That’s what has happened since the recession hit. More specifically, colleges and universities have:

    Increased tuition.  Public colleges and universities across the country have increased tuition to compensate for declining state funding.  Annual published tuition at four-year public colleges has grown by $1,850, or 27 percent, since the 2007-08 school year, after adjusting for inflation.   There has been great variation across the states.  In two states — Arizona and California — published tuition at four-year schools is up more than 70 percent, while other states’ universities and many two-year colleges have held tuition increases closer to the rate of inflation.  Major increases in federal student aid and tax credits, on average, have fallen well short of covering these increases.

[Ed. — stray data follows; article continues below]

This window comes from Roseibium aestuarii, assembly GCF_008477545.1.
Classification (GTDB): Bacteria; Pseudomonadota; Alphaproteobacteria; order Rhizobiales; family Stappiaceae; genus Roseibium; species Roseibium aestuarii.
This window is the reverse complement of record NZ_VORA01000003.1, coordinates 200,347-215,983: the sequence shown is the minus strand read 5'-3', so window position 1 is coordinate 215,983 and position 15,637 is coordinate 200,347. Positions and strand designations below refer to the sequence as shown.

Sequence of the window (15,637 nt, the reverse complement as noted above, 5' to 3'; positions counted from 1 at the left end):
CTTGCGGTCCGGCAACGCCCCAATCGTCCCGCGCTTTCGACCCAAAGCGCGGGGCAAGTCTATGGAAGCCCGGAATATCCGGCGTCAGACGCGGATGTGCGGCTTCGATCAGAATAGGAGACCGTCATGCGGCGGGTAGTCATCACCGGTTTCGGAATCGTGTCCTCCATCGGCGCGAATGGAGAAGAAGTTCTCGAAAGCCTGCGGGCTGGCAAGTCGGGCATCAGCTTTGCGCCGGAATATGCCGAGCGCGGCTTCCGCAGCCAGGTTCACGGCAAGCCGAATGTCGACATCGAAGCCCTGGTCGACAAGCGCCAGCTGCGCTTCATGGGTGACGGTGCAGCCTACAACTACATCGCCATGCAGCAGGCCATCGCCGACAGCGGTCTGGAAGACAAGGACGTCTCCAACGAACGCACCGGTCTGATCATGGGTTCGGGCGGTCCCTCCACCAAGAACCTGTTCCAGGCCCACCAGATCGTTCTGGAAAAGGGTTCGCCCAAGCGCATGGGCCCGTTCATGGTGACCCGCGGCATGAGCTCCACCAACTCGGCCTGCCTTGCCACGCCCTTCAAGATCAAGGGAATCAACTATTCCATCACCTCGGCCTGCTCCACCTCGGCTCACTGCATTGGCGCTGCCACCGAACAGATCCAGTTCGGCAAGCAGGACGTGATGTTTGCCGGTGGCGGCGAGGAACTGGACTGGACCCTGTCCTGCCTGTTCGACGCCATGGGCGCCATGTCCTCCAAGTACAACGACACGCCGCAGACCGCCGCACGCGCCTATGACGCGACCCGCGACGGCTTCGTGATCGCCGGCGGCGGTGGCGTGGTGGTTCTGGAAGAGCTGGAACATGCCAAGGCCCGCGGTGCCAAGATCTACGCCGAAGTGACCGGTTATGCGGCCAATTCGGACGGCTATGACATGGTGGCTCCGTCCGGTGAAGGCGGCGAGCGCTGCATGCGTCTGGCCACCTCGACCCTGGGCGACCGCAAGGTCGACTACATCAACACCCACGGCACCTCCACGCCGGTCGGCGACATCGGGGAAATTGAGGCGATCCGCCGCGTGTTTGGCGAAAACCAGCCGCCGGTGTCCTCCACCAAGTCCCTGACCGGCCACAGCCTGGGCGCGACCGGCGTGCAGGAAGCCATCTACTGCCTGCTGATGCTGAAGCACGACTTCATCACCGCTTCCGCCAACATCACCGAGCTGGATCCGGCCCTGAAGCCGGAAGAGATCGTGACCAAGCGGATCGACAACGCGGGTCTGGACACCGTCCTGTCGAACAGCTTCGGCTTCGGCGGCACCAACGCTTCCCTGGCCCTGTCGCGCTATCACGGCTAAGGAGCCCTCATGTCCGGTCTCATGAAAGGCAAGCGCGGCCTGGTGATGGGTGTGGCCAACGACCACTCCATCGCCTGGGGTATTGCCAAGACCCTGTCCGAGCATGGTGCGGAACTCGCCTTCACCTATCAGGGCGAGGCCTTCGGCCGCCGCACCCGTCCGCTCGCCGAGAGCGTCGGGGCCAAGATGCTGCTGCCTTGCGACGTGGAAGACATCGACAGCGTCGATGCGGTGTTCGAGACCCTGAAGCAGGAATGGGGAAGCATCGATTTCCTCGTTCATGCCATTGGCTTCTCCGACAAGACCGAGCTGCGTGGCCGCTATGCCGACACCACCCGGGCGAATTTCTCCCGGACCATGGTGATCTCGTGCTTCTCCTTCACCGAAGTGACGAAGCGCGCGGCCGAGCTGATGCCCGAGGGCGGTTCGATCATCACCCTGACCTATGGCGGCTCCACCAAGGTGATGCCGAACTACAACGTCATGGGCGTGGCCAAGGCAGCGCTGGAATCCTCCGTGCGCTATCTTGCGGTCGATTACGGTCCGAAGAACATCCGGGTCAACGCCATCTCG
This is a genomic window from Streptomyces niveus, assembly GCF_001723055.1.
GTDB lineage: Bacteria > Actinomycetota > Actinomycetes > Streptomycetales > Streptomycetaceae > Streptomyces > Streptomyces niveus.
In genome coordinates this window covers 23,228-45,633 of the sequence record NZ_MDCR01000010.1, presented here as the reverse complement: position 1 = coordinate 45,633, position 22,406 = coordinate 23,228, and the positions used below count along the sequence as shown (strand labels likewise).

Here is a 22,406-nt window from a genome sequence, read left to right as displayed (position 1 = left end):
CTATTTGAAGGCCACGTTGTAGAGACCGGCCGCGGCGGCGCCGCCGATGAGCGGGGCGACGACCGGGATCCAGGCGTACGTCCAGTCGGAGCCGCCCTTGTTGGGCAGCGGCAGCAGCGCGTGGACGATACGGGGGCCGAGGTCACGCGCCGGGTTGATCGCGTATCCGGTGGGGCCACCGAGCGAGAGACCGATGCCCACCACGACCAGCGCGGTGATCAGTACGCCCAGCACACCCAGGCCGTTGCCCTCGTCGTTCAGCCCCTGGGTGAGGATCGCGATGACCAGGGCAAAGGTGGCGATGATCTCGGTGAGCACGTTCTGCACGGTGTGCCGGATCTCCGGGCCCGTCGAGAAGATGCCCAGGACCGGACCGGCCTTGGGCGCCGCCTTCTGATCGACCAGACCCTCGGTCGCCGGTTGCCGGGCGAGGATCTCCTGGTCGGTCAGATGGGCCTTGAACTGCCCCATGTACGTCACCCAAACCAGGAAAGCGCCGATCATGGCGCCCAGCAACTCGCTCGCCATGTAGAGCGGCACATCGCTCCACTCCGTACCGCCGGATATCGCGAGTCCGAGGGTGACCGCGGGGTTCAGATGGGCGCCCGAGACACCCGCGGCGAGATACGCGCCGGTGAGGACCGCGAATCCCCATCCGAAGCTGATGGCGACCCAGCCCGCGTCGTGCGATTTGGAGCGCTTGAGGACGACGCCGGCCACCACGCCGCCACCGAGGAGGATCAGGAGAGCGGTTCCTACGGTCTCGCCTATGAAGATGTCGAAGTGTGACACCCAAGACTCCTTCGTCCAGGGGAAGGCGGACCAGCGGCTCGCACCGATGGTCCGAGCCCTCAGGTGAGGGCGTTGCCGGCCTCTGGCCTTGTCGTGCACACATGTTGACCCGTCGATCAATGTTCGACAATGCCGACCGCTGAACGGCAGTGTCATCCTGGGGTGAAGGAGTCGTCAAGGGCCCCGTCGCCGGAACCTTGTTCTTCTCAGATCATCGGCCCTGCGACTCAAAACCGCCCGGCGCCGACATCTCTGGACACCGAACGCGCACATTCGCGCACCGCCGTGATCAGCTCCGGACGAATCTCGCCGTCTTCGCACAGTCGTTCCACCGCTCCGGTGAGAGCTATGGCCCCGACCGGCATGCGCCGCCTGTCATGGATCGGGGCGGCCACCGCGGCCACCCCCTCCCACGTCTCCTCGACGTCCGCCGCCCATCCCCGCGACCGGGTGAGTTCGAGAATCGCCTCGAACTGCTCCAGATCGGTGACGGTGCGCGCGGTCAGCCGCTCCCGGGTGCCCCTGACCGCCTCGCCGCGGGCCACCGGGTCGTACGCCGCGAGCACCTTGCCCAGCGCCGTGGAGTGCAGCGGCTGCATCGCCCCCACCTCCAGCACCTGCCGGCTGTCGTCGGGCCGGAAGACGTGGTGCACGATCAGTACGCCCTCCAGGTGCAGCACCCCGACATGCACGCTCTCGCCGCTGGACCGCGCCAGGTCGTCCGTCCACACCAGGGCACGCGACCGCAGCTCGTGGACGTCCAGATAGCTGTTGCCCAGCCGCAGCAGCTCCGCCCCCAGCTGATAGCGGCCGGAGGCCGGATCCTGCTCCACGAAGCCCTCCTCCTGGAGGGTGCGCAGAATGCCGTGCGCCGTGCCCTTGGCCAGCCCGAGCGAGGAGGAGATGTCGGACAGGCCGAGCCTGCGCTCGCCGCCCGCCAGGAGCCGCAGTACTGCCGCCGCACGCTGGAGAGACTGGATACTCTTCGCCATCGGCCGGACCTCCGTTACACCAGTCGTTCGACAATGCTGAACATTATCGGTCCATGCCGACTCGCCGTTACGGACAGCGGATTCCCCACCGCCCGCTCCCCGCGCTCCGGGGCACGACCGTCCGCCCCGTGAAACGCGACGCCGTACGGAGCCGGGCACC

These sharp increases in tuition have accelerated longer-term trends of reducing college affordability and shifting costs from states to students.  The College Board reports that the price of attending a four-year public college or university, even after accounting for increased federal financial aid and tax subsidies, has grown significantly faster than the growth in median income over the last 20 years.


    Cut spending, often in ways that may diminish the quality of education.  Tuition increases have made up only part of the revenue loss resulting from state funding cuts.  Public colleges and universities also have cut faculty positions, eliminated course offerings, closed campuses, shut down computer labs, and reduced library services, among other cuts.  For example, Arizona’s university system cut more than 2,100 positions; merged, consolidated or eliminated 182 colleges, schools, programs and departments; and closed eight extension campuses (local campuses that facilitate distance learning).